Thursday, 7 January 2021

Staines Moor - 31st December 2020

 Our last chance of the year to try for Water Pipits, the morning was much colder than expected with quite a lot of the moor covered in ice. Four nets, three panels deep, were put up and at first we feared a zero return for our efforts. There were no less than seven Water Pipits about the moor, but as usual they seemed very aware of our presence, paid no mind to the audio-lures and deftly avoided our nets. The record sheet had data on only two birds, both of interest in their own way, both wintering birds, a Dartford Warbler - the second that we've caught there this month despite the less than favourable look of the site and a Chiffchaff. This is the third Dartford Warbler caught there and the second this year, proving that sightings are not merely of an odd wintering bird.

3F Dartford Warbler

On leaving the moor we spoke to a lady who regularly walks the moor (keeping an eye on the cattle herd when they are out to pasture) and found that a new pair of swans has taken up residence on the river. We had noted this pair ourselves and the male had mantled his wings and advanced towards us as we stood on the bank. This explained the dead swan that is caught in the trees trailing into the river by the bridge. We had thought this to be one of the cygnets that we'd ringed earlier in the year. Unfortunately it was impossible to see the darvic or fully read the metal ring. The cob had been seen to attack and drown the cygnet, while a second is apparently at the north end of the river nursing minor injuries. The original pen with one other cygnet has retreated to the stream that borders the east boundary of the moor.

Total: 2

Dartford Warbler - 1
Chiffchaff - 1 

Friday, 1 January 2021

Broadwater GP - 28th December 2020

 On a frosty morning we decided to get some fresh air and our permitted exercise at Broadwater. Apart from being able to ring, it's a better option for staying away from people than our local country park that has been attracting visitors from outer London since well before the tier 4 restrictions came into force.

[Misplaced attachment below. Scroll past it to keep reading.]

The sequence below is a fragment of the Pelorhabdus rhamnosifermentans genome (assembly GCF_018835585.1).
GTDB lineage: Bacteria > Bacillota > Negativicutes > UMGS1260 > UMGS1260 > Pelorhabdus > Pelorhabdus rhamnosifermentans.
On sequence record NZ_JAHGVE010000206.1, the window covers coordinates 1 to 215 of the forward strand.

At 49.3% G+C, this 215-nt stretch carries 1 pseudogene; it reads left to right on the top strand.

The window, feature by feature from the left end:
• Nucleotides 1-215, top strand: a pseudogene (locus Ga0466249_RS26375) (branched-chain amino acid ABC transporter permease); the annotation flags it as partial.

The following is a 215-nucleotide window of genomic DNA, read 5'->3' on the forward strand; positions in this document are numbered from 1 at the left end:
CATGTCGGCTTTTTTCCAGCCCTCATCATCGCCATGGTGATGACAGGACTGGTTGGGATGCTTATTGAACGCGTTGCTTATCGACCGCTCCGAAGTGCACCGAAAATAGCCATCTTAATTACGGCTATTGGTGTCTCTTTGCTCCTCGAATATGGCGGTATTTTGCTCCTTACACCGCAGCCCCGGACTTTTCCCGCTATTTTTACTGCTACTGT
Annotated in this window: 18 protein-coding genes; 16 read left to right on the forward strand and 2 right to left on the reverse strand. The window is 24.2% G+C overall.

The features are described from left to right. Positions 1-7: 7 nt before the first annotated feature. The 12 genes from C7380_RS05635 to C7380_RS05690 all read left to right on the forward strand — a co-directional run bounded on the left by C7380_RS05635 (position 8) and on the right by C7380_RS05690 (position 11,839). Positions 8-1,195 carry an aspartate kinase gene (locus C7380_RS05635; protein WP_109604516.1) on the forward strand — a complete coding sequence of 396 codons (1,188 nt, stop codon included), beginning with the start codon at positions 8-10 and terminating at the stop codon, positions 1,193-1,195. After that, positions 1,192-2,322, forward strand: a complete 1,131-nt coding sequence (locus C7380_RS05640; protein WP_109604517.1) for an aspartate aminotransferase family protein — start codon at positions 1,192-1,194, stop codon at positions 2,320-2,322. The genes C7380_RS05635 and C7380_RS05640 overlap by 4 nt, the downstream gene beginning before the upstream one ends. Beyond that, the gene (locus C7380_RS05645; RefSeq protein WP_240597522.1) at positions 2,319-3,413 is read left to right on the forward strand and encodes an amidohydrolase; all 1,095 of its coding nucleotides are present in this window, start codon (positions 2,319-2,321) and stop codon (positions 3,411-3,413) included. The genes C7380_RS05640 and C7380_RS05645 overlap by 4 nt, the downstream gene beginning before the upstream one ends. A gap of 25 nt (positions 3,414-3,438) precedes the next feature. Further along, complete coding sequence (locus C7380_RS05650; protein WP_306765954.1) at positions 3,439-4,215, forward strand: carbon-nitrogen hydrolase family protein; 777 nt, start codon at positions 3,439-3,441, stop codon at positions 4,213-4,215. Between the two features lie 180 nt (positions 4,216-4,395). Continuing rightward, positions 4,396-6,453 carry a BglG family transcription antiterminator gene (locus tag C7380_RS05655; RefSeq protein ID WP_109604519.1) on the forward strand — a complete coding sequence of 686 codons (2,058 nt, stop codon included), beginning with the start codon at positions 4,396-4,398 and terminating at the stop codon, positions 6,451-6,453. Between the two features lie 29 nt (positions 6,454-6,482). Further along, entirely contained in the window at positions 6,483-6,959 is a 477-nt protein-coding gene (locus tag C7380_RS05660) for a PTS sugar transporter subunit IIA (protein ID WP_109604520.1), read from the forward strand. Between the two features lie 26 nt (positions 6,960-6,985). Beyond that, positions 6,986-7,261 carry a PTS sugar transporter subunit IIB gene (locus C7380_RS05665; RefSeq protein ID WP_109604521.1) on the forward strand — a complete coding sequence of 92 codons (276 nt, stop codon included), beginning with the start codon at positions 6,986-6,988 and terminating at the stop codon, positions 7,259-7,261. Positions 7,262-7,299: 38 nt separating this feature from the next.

We did rather better than we expected, although there were a great deal of tits and many of those were retraps. The best birds were a handful of Redwing and a single wintering Chiffchaff.

Juvenile Redwing

Adult male Blue Tit

Total:  27 (13)

Blackbird - 2
Redwing - 5
Chiffchaff - 1
Goldcrest - 2
Long-tailed Tit - 2
Blue Tit - 11 (8)
Great Tit - 4 (5)

Tuesday, 22 December 2020

Staines Moor - 22nd December 2020

 The weather conditions were favourable today so Chris & I decided to try, yet again, for Water Pipits. The moor is becoming increasingly wet with so much rain lately so we expected that the birds would still be scattered across the moor. We used 4 single 3 panelled nets, with audio-lures, and set slightly away from the areas of open water that birds often feed around. We know that the birds are extremely good at avoiding nets so opted instead for marshy areas interspersed with clumps of longer grass where there was more chance that a net may not be seen. Another advantage of working in this miry area is that walkers certainly keep their distance should they decide to ask us about our activities. 

It was another session when we failed to catch any Water Pipit, but if there's one thing to be said for Staines Moor Water Pipit session failures, the bycatch can be really quite exceptional! Who could complain about Stonechat, Reed Bunting and even for the second time a wintering Dartford Warbler.

3M Dartford Warbler

Juvenile male Stonechat

Totals: 8

Wren - 2
Dunnock - 2
Stonechat - 1
Dartford Warbler - 1
Reed Bunting - 2

Thursday, 17 December 2020

River Thames, Windsor & Truss's Island - 16th December 2020

Today we took our exercise by the Thames. From the two locations we managed 33 records with no more than the aid of a box of grain, loaf of bread, bins and a camera.

We look for plastic coded rings, but also manage quite a few metal rings too although this requires the swan to up end or come out of the water.

4DYH competes with the flock for the little food being provided currently.
Probably got there care of the local rescue centres rather than a natural movement.

No tourists to feed the waterfowl in a place where free food is usually guaranteed.

ZY6622 (Y3T) - an interesting one that was reported dead in 2018 according to DeMon

It looks to us as though the same darvic ring has been shown as associated with both ZY6622 & W28320. According to the records W28320 hit power cables and died in 2018. Very curious! 

W38003 - the first time we've seen this one and a while since it was reported at all.

Tourists were absent, but we still found two foreign visitors amongst the Black Headed Gulls.

T6ML - a Polish bird


FS 13525

Black-headed Gull

Chroicocephalus ridibundus


Halina Pietrykowska



Black-headed Gull

Chroicocephalus ridibundus


Adam Loręcki